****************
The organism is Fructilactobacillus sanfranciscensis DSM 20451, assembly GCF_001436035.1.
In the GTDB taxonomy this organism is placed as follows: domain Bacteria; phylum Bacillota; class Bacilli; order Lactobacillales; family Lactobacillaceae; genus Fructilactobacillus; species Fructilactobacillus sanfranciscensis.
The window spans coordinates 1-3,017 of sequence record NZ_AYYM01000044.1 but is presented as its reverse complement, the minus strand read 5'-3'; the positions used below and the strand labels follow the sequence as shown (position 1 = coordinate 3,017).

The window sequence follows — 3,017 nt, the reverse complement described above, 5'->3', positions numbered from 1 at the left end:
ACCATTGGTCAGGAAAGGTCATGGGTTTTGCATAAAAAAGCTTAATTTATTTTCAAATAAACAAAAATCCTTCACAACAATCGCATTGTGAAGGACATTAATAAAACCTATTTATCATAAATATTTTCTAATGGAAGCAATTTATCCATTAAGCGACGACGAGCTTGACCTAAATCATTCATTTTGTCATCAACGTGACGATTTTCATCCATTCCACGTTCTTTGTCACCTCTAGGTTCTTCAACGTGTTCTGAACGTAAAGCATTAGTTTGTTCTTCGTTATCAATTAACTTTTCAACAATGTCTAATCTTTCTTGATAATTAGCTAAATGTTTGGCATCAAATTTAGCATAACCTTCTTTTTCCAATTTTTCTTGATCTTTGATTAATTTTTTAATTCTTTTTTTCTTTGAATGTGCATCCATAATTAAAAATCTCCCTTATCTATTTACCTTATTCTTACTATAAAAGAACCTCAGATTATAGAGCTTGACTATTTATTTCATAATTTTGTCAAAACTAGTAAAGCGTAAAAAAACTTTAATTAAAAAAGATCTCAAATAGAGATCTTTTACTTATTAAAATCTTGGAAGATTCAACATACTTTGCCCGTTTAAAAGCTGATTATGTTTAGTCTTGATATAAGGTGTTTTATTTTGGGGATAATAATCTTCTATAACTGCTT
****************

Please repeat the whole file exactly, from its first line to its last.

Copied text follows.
The organism is Fructilactobacillus sanfranciscensis DSM 20451, assembly GCF_001436035.1.
In the GTDB taxonomy this organism is placed as follows: domain Bacteria; phylum Bacillota; class Bacilli; order Lactobacillales; family Lactobacillaceae; genus Fructilactobacillus; species Fructilactobacillus sanfranciscensis.
The window spans coordinates 1-3,017 of sequence record NZ_AYYM01000044.1 but is presented as its reverse complement, the minus strand read 5'-3'; the positions used below and the strand labels follow the sequence as shown (position 1 = coordinate 3,017).

The window sequence follows — 3,017 nt, the reverse complement described above, 5'->3', positions numbered from 1 at the left end:
ACCATTGGTCAGGAAAGGTCATGGGTTTTGCATAAAAAAGCTTAATTTATTTTCAAATAAACAAAAATCCTTCACAACAATCGCATTGTGAAGGACATTAATAAAACCTATTTATCATAAATATTTTCTAATGGAAGCAATTTATCCATTAAGCGACGACGAGCTTGACCTAAATCATTCATTTTGTCATCAACGTGACGATTTTCATCCATTCCACGTTCTTTGTCACCTCTAGGTTCTTCAACGTGTTCTGAACGTAAAGCATTAGTTTGTTCTTCGTTATCAATTAACTTTTCAACAATGTCTAATCTTTCTTGATAATTAGCTAAATGTTTGGCATCAAATTTAGCATAACCTTCTTTTTCCAATTTTTCTTGATCTTTGATTAATTTTTTAATTCTTTTTTTCTTTGAATGTGCATCCATAATTAAAAATCTCCCTTATCTATTTACCTTATTCTTACTATAAAAGAACCTCAGATTATAGAGCTTGACTATTTATTTCATAATTTTGTCAAAACTAGTAAAGCGTAAAAAAACTTTAATTAAAAAAGATCTCAAATAGAGATCTTTTACTTATTAAAATCTTGGAAGATTCAACATACTTTGCCCGTTTAAAAGCTGATTATGTTTAGTCTTGATATAAGGTGTTTTATTTTGGGGATAATAATCTTCTATAACTGCTT